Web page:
Activity in China’s vast manufacturing sector may have contracted in July for the first time in 10 months, a Reuters poll showed, signalling a protracted slowdown in the world’s second-largest economy as demand at home and abroad sags.
The median forecast of 12 economists polled by Reuters this week showed China’s official Purchasing Managers’ Index (PMI) likely fell to 49.9 in July from 50.1 in June.
A reading above 50 indicates expanding activity while one below it points to a contraction. The last time the official PMI showed a contraction was in September last year, when the reading was 49.8.
A preliminary PMI survey by HSBC/Markit released last week showed factory activity slipped to a 11-month low in July as new orders faltered and the job market weakened.
The official PMI, which focuses on big and state-owned firms, has been generally rosier than the private survey, which targets small and private companies.
“We expect growth in the manufacturing sector to weaken further in the third quarter,” said Chen Letian, senior economist at Rising Securities in Beijing.
“The broader economy still faces downward pressures despite the recent government policies to support growth, although activity may stabilise in the fourth quarter.”
Chen expects annual economic growth to slow to 7.3-7.4 per cent in the third quarter from 7.5 per cent in the June quarter.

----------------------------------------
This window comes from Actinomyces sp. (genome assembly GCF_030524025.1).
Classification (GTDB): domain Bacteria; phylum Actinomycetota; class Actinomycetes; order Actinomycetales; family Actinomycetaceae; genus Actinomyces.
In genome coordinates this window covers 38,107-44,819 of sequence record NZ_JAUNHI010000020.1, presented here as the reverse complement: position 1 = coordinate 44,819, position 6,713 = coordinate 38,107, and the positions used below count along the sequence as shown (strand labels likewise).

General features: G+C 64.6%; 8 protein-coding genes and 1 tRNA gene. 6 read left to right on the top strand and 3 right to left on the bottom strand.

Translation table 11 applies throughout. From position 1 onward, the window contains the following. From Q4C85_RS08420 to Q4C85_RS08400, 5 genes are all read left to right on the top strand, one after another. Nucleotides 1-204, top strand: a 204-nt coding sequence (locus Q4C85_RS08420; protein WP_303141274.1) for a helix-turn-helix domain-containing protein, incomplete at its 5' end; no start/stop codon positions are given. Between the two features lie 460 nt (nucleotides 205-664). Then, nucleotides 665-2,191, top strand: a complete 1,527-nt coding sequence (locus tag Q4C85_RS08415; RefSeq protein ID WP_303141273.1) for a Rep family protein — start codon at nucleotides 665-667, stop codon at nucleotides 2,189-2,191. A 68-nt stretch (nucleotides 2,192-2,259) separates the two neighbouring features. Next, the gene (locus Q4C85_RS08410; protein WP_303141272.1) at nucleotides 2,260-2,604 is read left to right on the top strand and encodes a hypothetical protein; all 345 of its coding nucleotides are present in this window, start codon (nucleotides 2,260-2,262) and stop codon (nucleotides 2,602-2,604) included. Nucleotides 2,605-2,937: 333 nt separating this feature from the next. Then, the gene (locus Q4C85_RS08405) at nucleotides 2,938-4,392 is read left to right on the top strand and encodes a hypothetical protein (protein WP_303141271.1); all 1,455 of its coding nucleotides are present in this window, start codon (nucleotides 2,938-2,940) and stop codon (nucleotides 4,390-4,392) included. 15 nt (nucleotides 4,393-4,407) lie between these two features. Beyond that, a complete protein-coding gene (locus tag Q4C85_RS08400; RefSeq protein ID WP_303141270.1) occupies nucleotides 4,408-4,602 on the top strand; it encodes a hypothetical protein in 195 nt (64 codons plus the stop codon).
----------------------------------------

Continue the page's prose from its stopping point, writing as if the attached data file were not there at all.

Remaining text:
Analysts in a Reuters poll forecast annual GDP growth slowing to 7.4 per cent in the third quarter before stablising in the final quarter of this year. Full-year growth is forecast to be 7.5 per cent - in line with the official target.
Since taking office in March, China’s new leaders have said they are prepared to tolerate tamer growth as they push a restructuring of the economy toward domestic consumption.
The government has unveiled a series of small, targeted steps in recent weeks, including more spending on social housing and railways and tax cuts for small businesses, to bolster the economy, which has slowed in nine out of the past 10 quarters.
It is trying to tackle overcapacity in industries such as steel, cement and shipbuilding, and is betting on a developing services industry to absorb surplus workers.
But the economy also faces stiff global headwinds, and a recent interbank cash crunch has underscored Beijing’s resolve to defuse possible systemic financial risks.
After the manufacturing PMIs are released on August 1, the official services PMI will be released on August 3, followed by the HSBC services PMI on August 5.